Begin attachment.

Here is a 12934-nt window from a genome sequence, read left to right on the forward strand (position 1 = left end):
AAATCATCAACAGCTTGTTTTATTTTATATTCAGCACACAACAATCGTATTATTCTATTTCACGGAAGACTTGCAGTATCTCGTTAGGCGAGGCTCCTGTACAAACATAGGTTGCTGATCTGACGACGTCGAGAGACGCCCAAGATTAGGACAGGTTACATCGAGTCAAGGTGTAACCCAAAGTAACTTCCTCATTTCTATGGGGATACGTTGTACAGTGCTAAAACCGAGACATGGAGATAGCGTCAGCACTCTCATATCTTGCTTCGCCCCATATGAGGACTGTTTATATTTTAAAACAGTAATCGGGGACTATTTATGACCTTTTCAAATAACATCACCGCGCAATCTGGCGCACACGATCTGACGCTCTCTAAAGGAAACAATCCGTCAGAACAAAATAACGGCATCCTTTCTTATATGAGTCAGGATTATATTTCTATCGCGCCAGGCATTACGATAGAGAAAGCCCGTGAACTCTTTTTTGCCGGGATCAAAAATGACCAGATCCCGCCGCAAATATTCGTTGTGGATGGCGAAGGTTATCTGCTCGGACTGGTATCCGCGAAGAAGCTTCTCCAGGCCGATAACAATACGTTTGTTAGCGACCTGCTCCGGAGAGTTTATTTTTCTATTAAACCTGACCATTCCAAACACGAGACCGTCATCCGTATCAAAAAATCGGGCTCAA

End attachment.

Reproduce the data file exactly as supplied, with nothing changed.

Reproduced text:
Here is a 12934-nt window from a genome sequence, read left to right on the forward strand (position 1 = left end):
AAATCATCAACAGCTTGTTTTATTTTATATTCAGCACACAACAATCGTATTATTCTATTTCACGGAAGACTTGCAGTATCTCGTTAGGCGAGGCTCCTGTACAAACATAGGTTGCTGATCTGACGACGTCGAGAGACGCCCAAGATTAGGACAGGTTACATCGAGTCAAGGTGTAACCCAAAGTAACTTCCTCATTTCTATGGGGATACGTTGTACAGTGCTAAAACCGAGACATGGAGATAGCGTCAGCACTCTCATATCTTGCTTCGCCCCATATGAGGACTGTTTATATTTTAAAACAGTAATCGGGGACTATTTATGACCTTTTCAAATAACATCACCGCGCAATCTGGCGCACACGATCTGACGCTCTCTAAAGGAAACAATCCGTCAGAACAAAATAACGGCATCCTTTCTTATATGAGTCAGGATTATATTTCTATCGCGCCAGGCATTACGATAGAGAAAGCCCGTGAACTCTTTTTTGCCGGGATCAAAAATGACCAGATCCCGCCGCAAATATTCGTTGTGGATGGCGAAGGTTATCTGCTCGGACTGGTATCCGCGAAGAAGCTTCTCCAGGCCGATAACAATACGTTTGTTAGCGACCTGCTCCGGAGAGTTTATTTTTCTATTAAACCTGACCATTCCAAACACGAGACCGTCATCCGTATCAAAAAATCGGGCTCAA